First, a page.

An ARC News Service report on the meeting of the Yorkshire Dales National Park Authority ‘s (YDNPA) planning committee on September 10 2019. Items discussed were: conversion of former Methodist chapel at Bainbridge; 6 Finkle Street at Sedbergh; conversion of upper storeys of a shop at Grassington; and extensions to a house at Cracoe.
Pip Pointon reports on the YDNPA meetings on a voluntary basis as part of the Association of Rural Communities commitment to local democracy in the Yorkshire Dales National Park.
The conversion of the former chapel at Bainbridge into two two-bedroom affordable rented dwellings for perpetuity was described by Julie Greenslade, the circuit administrator for the North Yorkshire Dales Methodist Circuit as being a pilot scheme for their churches throughout the country.
“We have learnt a lot from this application,” she said following the unanimous decision at the planning committee to approve it.
Richmondshire District councillor John Amsden commented: “I think it is a very good proposal because all round this area Methodist chapels are being sold off for holiday cottages or second homes. This is being kept for locals.”
The planning officer reported that residents and Bainbridge Parish Council were very concerned about the acute shortage of parking especially as the former chapel does not have any designated parking spaces.
“When the primary school is opening and closing it is chaotic down the back Syke – you can’t park anywhere. But what are you going to do with [the building]?”
Some residents had suggested that the railings and a stone staircase should be removed to provide a parking area. The planning officer, however, stated: “The external staircase is considered to be a key architectural feature of the building and historically provided the public route into the chapel. Its loss would have a detrimental effect on the character of this heritage asset and the resulting car parking space would be… deficient.”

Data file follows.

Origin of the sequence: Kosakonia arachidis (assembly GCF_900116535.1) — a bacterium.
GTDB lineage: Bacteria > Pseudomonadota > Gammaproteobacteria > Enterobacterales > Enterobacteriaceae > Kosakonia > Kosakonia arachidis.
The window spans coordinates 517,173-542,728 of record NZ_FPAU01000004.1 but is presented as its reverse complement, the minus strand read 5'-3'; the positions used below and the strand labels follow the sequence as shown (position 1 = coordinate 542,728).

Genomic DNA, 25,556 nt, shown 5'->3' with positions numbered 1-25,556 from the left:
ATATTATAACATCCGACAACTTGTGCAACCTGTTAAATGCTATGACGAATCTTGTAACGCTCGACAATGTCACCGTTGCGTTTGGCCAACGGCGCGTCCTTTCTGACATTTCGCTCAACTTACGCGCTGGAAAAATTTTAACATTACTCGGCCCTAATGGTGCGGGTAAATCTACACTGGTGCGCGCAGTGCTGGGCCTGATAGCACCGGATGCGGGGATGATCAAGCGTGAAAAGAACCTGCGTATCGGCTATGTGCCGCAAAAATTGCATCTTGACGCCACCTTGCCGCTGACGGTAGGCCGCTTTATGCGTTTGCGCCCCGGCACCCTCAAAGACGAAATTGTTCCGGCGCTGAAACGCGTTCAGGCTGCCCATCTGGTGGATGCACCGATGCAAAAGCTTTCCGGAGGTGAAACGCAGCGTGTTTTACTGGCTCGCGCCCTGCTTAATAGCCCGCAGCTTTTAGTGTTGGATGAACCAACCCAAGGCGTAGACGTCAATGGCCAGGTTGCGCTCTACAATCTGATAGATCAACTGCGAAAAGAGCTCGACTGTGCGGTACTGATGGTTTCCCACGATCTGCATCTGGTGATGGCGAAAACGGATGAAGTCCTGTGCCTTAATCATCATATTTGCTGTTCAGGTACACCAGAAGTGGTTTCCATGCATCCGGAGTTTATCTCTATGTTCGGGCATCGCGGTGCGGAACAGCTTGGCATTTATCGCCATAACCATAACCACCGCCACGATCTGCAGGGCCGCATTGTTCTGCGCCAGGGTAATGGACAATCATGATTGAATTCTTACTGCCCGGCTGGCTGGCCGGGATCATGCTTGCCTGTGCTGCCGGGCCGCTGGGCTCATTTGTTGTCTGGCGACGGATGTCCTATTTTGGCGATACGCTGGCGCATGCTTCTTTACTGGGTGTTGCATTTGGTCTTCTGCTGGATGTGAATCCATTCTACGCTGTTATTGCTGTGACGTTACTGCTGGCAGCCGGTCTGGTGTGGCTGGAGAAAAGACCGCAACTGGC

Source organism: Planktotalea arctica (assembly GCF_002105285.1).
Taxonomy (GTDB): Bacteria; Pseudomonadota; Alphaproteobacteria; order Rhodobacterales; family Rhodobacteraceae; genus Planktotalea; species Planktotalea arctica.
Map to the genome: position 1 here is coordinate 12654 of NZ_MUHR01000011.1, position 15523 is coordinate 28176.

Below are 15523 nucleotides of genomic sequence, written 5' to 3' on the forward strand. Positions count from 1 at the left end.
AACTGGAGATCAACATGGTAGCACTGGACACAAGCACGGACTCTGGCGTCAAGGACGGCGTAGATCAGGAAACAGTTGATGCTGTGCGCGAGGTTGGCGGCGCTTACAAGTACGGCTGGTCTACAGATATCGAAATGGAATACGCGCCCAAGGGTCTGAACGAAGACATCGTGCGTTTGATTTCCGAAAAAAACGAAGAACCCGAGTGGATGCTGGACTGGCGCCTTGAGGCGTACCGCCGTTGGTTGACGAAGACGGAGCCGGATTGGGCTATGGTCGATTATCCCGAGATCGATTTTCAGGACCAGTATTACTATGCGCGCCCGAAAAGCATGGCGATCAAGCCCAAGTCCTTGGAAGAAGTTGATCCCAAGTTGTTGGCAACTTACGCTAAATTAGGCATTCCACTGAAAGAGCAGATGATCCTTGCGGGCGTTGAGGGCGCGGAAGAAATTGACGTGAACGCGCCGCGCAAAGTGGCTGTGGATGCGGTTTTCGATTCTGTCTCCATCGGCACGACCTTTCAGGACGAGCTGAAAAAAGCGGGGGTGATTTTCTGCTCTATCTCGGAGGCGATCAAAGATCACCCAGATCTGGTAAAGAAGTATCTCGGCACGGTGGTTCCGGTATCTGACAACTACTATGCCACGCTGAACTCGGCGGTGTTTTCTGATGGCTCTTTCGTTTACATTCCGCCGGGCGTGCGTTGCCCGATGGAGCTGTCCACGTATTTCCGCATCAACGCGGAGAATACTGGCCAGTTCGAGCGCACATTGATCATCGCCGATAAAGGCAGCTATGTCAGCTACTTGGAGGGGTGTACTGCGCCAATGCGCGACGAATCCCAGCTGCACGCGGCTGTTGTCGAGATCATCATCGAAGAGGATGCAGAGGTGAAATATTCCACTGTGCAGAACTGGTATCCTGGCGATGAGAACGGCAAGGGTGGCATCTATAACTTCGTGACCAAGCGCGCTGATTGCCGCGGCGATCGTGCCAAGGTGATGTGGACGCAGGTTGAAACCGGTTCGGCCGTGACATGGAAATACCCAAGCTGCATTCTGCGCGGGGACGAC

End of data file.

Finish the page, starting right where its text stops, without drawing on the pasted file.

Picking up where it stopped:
She described the proposed conversion as being sympathetic and that it had been amended to ensure that neighbouring properties were not overlooked. She added that it went beyond the policy requirement for local occupancy dwelling. This is because the Methodist Circuit will continue to own the building and will allocate accommodation to those in affordable housing need in conjunction with Richmondshire District Council.
At the beginning of the debate the chairman, Julie Martin, stated: “I would like to declare an interest. There has been a comment in support of the application, I believe, by the Friends of the Dales, the charity of which I am a trustee. However, I don’t think that inhibits me from participating in this debate and the vote on it, the reason being that while I am a trustee… I take no part whatsoever in their consultation process on planning applications [and] I am not a member of their policy committee, deliberately so because I feel that is inconsistent with being on [this] planning committee.”
The majority of the committee again voted in favour of allowing the two upper floors of 6 Finkle Street in Sedbergh to become a residential flat again without the imposition of a legal agreement that it must be for local occupancy. (Such agreements can include holiday lets.)
The head of development management, Richard Graham, reminded members that at the August meeting a planning officer had recommended refusing the application because the owner had refused to sign a legal agreement.
The majority of the members, however, agreed that turning the upper floors back to residential use did not constitute “new build” and so did not require any legal agreement. They were also concerned that the imposition of such a legal agreement would have a negative impact upon businesses in the centre of Sedbergh.
As that was contrary to the officer’s recommendation the issue was referred back to the September meeting. Mr Graham said that the housing policy was aimed at delivering more affordable housing for local people. He did not accept the possible “material considerations” put forward last month but rather suggested others which could be used to support a decision that was not in accordance with policy.